It was only ten minutes of spontaneity in a lesson, but so very worth it. My students went home from school having learnt something new about the world, and that's what education is all about.

The success of this unplanned tangent gave me the confidence to start diverting from my lesson plans all over the place. In a Year 10 lesson on percentages I got carried away explaining how banks make money from interest rate spread. I know a lot about finance from my previous career so I felt confident talking about this. But I admit that my knowledge of 'non-curricular' mathematics is limited. I have a pile of mathematical books that I'm desperate to read but never get time. Reading around your subject gives you the knowledge and confidence to go off on these interesting tangents. I

**must**read more! If you're on Twitter then do get involved in @MathsBookClub for encouragement and inspiration.

How well read are you? Book recommendations from matheminutes.blogspot.co.uk. |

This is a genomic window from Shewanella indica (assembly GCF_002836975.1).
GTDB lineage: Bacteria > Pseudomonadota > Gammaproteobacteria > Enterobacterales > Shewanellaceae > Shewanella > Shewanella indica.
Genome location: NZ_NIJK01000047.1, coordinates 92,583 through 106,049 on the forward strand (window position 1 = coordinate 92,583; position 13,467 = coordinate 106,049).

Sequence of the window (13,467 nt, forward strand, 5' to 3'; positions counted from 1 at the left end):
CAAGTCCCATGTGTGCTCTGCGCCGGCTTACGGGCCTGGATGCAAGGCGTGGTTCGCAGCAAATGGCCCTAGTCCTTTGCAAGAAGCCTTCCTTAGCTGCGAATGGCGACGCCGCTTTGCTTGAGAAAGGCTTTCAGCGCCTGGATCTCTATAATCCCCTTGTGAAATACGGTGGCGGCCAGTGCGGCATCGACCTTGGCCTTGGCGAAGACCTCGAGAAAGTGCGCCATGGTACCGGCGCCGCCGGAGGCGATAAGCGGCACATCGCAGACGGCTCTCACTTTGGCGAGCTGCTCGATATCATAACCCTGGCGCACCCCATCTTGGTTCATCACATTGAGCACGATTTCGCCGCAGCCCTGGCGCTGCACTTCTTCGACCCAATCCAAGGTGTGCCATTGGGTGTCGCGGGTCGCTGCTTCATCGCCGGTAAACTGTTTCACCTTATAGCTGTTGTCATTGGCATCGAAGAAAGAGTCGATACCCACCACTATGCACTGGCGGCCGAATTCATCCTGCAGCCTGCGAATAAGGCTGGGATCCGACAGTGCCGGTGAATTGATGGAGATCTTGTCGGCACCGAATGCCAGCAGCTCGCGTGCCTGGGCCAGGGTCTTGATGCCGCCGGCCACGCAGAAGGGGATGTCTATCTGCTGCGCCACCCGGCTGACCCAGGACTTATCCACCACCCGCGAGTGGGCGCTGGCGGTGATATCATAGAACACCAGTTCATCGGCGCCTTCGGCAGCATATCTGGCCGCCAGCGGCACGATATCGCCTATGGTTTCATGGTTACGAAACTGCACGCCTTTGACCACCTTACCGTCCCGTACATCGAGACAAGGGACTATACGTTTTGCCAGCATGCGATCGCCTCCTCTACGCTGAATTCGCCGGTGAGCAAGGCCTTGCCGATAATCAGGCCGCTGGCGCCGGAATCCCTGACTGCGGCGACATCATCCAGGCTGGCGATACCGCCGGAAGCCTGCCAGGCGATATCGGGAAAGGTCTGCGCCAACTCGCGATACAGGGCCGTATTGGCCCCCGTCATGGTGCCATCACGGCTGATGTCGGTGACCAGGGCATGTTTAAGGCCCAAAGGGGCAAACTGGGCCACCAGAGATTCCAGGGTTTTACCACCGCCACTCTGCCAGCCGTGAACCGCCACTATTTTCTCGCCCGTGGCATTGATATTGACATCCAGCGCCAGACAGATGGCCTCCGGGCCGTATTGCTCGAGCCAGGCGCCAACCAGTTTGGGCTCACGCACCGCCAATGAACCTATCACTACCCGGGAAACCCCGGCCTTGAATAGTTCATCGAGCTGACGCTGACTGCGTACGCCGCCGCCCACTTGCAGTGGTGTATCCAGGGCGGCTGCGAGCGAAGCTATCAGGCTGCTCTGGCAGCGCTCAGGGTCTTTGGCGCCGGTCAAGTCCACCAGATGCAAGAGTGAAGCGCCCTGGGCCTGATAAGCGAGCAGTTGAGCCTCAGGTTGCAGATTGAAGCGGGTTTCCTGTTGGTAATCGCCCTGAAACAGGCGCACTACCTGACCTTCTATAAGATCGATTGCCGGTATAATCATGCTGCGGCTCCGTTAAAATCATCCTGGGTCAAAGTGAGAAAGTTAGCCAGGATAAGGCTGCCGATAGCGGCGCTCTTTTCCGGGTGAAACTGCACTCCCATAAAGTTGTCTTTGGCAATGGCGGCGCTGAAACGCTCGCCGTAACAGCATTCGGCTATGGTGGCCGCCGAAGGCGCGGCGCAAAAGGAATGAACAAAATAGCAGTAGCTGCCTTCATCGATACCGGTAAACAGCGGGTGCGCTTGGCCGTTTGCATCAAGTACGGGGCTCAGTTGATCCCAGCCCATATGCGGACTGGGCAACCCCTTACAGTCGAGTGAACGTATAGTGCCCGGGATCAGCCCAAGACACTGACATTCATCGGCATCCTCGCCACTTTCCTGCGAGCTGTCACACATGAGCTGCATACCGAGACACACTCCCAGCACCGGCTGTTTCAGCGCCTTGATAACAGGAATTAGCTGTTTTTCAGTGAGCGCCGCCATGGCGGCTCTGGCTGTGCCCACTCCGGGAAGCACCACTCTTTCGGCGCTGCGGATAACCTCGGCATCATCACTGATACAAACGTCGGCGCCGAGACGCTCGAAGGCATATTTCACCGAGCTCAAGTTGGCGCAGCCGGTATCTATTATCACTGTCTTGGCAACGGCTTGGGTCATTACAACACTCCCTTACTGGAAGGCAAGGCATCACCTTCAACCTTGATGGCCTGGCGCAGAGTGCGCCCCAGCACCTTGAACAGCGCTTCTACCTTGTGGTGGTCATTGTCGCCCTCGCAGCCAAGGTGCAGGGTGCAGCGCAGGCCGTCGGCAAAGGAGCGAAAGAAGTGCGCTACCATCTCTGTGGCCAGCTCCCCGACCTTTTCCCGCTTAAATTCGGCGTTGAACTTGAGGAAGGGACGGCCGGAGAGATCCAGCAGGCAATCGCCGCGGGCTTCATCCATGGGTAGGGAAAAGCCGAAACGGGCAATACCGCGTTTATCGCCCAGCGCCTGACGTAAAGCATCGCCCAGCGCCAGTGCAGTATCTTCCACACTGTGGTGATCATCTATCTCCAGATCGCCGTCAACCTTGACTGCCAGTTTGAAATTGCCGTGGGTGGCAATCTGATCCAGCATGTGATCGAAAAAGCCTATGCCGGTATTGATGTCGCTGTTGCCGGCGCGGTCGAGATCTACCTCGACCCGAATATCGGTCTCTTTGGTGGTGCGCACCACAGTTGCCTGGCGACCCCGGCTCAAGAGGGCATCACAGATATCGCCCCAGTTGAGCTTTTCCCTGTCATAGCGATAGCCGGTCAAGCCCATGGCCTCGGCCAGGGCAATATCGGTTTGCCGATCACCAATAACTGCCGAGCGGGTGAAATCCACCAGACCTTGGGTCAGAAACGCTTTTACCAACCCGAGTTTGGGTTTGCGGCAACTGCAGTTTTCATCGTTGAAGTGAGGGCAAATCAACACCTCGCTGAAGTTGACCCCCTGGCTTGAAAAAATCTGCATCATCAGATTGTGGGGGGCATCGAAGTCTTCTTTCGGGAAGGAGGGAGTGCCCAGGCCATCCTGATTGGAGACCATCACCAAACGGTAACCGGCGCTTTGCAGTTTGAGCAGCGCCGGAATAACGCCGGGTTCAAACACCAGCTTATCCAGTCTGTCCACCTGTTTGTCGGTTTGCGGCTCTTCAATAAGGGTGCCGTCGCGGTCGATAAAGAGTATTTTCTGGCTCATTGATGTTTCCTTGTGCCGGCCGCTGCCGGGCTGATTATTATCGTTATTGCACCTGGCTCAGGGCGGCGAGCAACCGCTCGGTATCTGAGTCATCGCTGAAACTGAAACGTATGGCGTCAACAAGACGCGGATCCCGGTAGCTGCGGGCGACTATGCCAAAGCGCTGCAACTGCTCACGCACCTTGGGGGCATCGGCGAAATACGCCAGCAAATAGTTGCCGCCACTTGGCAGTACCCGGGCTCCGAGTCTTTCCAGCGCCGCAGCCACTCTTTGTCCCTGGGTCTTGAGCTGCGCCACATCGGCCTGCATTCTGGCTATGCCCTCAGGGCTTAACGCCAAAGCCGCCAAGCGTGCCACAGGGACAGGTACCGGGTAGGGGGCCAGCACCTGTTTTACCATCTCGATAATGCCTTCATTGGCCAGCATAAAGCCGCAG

**Barriers to spontaneity**

I don't deny that schemes of work are necessary. For one thing, they ensure essential coverage of all the topics required for public exams. In addition, synchronisation of teaching allows simultaneous assessment of whole year groups, and gives scope for departmental collaboration. Schemes of work are also a mechanism for implementing a maths department's teaching strategy or philosophy. So they are '

*a**good thing'*even though they may underpin a frustrating lack of freedom.
I was recently teaching 3D trigonometry to a top set Year
9 (very smart girls - many will take their GCSE in Year 10). I was going through the example below from CIMT. When we got to part (d) we
drew out the triangle in question and established that it was non-right angled. They haven't done the Sine and Cosine Rules yet so I said we'd skip it. I told them that they'd cover non-right angled triangles next year and they accepted that without question.

It's a bit sad isn't it? I was disappointed by